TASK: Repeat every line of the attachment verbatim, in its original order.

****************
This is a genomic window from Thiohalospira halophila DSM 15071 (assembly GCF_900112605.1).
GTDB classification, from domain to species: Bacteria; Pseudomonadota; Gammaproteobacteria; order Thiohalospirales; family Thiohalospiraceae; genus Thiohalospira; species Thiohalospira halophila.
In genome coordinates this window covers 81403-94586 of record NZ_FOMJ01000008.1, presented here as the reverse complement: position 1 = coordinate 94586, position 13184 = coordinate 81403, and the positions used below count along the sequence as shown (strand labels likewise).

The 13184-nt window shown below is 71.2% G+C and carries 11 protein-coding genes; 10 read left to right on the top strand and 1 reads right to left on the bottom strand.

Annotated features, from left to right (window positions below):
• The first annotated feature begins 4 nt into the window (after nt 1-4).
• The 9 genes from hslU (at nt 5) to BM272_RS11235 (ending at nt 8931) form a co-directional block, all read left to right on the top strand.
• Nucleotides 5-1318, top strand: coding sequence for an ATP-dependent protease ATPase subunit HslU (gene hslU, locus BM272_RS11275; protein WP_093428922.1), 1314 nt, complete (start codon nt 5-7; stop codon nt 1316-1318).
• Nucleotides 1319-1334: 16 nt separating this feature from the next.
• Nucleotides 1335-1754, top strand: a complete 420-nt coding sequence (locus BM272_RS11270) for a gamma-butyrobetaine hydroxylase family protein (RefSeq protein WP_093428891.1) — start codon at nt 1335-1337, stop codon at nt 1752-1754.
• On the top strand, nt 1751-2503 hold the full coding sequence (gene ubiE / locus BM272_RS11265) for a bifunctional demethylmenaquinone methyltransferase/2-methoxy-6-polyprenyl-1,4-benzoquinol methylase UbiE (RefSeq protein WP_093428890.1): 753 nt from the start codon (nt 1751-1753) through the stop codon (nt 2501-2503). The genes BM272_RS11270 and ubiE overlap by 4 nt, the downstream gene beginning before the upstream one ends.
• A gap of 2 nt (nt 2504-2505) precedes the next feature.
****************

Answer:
This is a genomic window from Thiohalospira halophila DSM 15071 (assembly GCF_900112605.1).
GTDB classification, from domain to species: Bacteria; Pseudomonadota; Gammaproteobacteria; order Thiohalospirales; family Thiohalospiraceae; genus Thiohalospira; species Thiohalospira halophila.
In genome coordinates this window covers 81403-94586 of record NZ_FOMJ01000008.1, presented here as the reverse complement: position 1 = coordinate 94586, position 13184 = coordinate 81403, and the positions used below count along the sequence as shown (strand labels likewise).

The 13184-nt window shown below is 71.2% G+C and carries 11 protein-coding genes; 10 read left to right on the top strand and 1 reads right to left on the bottom strand.

Annotated features, from left to right (window positions below):
• The first annotated feature begins 4 nt into the window (after nt 1-4).
• The 9 genes from hslU (at nt 5) to BM272_RS11235 (ending at nt 8931) form a co-directional block, all read left to right on the top strand.
• Nucleotides 5-1318, top strand: coding sequence for an ATP-dependent protease ATPase subunit HslU (gene hslU, locus BM272_RS11275; protein WP_093428922.1), 1314 nt, complete (start codon nt 5-7; stop codon nt 1316-1318).
• Nucleotides 1319-1334: 16 nt separating this feature from the next.
• Nucleotides 1335-1754, top strand: a complete 420-nt coding sequence (locus BM272_RS11270) for a gamma-butyrobetaine hydroxylase family protein (RefSeq protein WP_093428891.1) — start codon at nt 1335-1337, stop codon at nt 1752-1754.
• On the top strand, nt 1751-2503 hold the full coding sequence (gene ubiE / locus BM272_RS11265) for a bifunctional demethylmenaquinone methyltransferase/2-methoxy-6-polyprenyl-1,4-benzoquinol methylase UbiE (RefSeq protein WP_093428890.1): 753 nt from the start codon (nt 1751-1753) through the stop codon (nt 2501-2503). The genes BM272_RS11270 and ubiE overlap by 4 nt, the downstream gene beginning before the upstream one ends.
• A gap of 2 nt (nt 2504-2505) precedes the next feature.